While California is generally considered a safe “blue” state, a July 24th Rasmussen Reports poll shows Fiorina trailing Boxer by only four points, 45 to 41. This is a five point improvement from a March poll conducted by the same company.
John Cornyn, the Republican Senator from Texas and chairman of the influential National Republican Senatorial Committee, applauded Fiorina’s decision to run. “If Fiorina gets in, California will be an interesting place.”
At Stanford, Fiorina double-majored in Philosophy and Medieval History and graduated with both honors and distinction. In her autobiography, Tough Choices, she reveals that she considered college a place to learn, not a means to earn a living. She chose the classes that interested her the most, including some in subjects such as music, astronomy, and anthropology.
However, Fiorina does not have completely positive memories of her alma mater. She confesses in her book, “My time at Stanford wasn’t particularly happy,” adding, “I don’t remember having a lot of fun; I do remember working all the time.” Fiorina’s Stanford experience was intensive, as she carried a heavy course load and wrote an honors thesis on medieval history. Furthermore, to finance her room and board, she worked three days per week as a secretary at DJ’s Hair Design, a local salon that still remains in operation today.
Ever since her graduation, Fiorina has participated in various Stanford events. Most notably, she delivered the keynote address at the 2001 Commencement Ceremony. This speech gained national media attention as her audience included both Bill and Hillary Clinton, who attended the graduation of their daughter Chelsea.
Senator Boxer has indicated that she will attack Fiorina’s record in the McCain campaign and her problematic departure from Hewlett-Packard (HP). Fiorina’s tenure as CEO of HP was marked by her decision to acquire Compaq, which did not produce the profits promised. HP’s stock rose 7% the day Fiorina’s departure was announced.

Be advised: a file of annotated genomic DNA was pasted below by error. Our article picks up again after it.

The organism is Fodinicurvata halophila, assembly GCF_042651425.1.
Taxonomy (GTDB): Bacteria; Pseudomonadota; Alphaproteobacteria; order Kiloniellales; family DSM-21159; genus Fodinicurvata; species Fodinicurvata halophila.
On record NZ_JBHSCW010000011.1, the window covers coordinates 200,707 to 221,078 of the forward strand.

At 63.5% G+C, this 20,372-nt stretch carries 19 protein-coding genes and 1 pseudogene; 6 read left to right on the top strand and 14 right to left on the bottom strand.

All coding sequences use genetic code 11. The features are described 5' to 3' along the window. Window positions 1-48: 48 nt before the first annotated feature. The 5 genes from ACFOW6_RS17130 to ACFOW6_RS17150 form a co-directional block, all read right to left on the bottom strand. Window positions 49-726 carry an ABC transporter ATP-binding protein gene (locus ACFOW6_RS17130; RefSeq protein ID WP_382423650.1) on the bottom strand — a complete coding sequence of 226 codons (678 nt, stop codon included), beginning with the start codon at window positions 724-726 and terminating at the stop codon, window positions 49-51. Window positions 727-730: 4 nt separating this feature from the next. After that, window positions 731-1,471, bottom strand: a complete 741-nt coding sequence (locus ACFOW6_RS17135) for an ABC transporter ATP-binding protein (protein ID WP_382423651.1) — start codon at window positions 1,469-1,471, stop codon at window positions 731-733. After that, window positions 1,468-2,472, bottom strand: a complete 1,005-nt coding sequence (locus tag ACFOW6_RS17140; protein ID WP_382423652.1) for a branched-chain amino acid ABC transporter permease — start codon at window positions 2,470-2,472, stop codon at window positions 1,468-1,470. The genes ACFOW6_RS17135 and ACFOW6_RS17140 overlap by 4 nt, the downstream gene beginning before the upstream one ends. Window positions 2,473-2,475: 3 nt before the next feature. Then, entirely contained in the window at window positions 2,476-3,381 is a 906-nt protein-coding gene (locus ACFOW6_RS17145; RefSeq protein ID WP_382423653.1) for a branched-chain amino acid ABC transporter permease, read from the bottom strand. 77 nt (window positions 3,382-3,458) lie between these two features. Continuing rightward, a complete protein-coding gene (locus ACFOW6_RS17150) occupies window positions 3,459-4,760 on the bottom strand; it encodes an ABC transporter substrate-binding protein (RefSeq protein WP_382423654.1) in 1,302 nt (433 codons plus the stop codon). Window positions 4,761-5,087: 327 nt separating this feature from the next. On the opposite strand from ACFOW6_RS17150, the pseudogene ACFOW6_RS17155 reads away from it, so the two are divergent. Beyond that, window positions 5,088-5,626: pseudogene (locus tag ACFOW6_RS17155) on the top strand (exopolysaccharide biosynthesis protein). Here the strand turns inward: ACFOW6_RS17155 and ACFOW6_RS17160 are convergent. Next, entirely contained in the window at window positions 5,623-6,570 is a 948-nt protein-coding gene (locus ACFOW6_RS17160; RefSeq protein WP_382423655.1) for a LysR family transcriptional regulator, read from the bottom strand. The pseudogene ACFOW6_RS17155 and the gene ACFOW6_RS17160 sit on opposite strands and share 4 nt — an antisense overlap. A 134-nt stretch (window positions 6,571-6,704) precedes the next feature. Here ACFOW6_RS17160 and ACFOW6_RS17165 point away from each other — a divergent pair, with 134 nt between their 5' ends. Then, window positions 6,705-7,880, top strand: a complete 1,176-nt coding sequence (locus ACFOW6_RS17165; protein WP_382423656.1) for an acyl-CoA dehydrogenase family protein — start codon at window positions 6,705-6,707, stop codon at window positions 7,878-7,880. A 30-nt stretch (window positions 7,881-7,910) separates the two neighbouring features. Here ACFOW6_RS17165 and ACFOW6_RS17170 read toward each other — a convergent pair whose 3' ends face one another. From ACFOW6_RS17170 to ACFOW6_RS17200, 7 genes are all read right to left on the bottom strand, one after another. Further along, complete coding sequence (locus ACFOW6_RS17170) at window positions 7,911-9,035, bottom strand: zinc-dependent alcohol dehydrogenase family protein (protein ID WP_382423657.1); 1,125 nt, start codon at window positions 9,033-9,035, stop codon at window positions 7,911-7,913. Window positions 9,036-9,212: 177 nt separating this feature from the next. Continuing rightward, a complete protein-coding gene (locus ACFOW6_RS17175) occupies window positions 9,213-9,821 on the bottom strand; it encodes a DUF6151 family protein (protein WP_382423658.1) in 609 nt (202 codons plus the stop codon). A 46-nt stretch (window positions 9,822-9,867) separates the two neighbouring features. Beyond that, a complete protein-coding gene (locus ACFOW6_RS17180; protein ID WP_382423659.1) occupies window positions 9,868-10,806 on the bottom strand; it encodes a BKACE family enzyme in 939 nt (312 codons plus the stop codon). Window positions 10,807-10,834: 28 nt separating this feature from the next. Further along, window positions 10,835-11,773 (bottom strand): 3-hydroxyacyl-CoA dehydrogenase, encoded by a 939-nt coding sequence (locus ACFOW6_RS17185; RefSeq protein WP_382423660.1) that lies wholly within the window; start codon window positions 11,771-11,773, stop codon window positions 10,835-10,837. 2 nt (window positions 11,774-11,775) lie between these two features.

According to the L.A. Times, Sen. Boxer enjoys less public support than her Democratic counterpart and Stanford graduate Sen. Dianne Feinstein, ’55. Boxer has been under fire for her diva-like personality. In July 2009, she interrupted U.S. Army Brigadier General Michael Walsh when he addressed her as “Ma’am”, demanding that he use “Senator” instead because she had “worked hard for her title.”
Fiorina’s run for Senate faces numerous challenges. DeVore, her main opponent in the Republican primary, has criticized her for her lackluster voting record. An article in The San Francisco Chronicle states that Fiorina has only voted in five out of a possible 18 elections since registering to vote in Santa Clara County in 2000. The newspaper also reports public records showing that Fiorina had never voted in Maryland and New Jersey, the two states where she lived prior to moving to California.
Beth Miller, Fiorina’s spokeswoman, disputes these allegations as “just wrong.” In contrast, DeVore claims he has “never missed an election.”
The state’s struggling economy and high unemployment could help Fiorina’s campaign. California Republicans are already criticizing Sen. Boxer for strongly supporting Presidents Obama’s stimulus plan on the basis that it would bring jobs to the state, which has yet to happen. However, Fiorina also supported the stimulus bill. Moreover, Fiorina, who is pro-life, may also have trouble winning in a majorly pro-choice California.
Obama’s dwindling popularity and the Republican’s lead in the nationwide generic Senate election vote may increase Fiorina’s chances. In July, National Public Radio (NPR) released a poll giving the Republicans a one percent lead in a generic nationwide 2010 midterm elections after trailing by more than 10% last November.
In a written statement, Fiorina declared, “The people of California have serious concerns about job creation, economic growth and the role of government in solving problems that touch our lives.” Additionally, the statement read, “I have received a great deal of encouragement to make a run for the Senate in 2010 from people across the political spectrum.”
While the election is more than a year away, Fiorina’s campaign is gaining momentum in what promises to be a hotly-contested battle.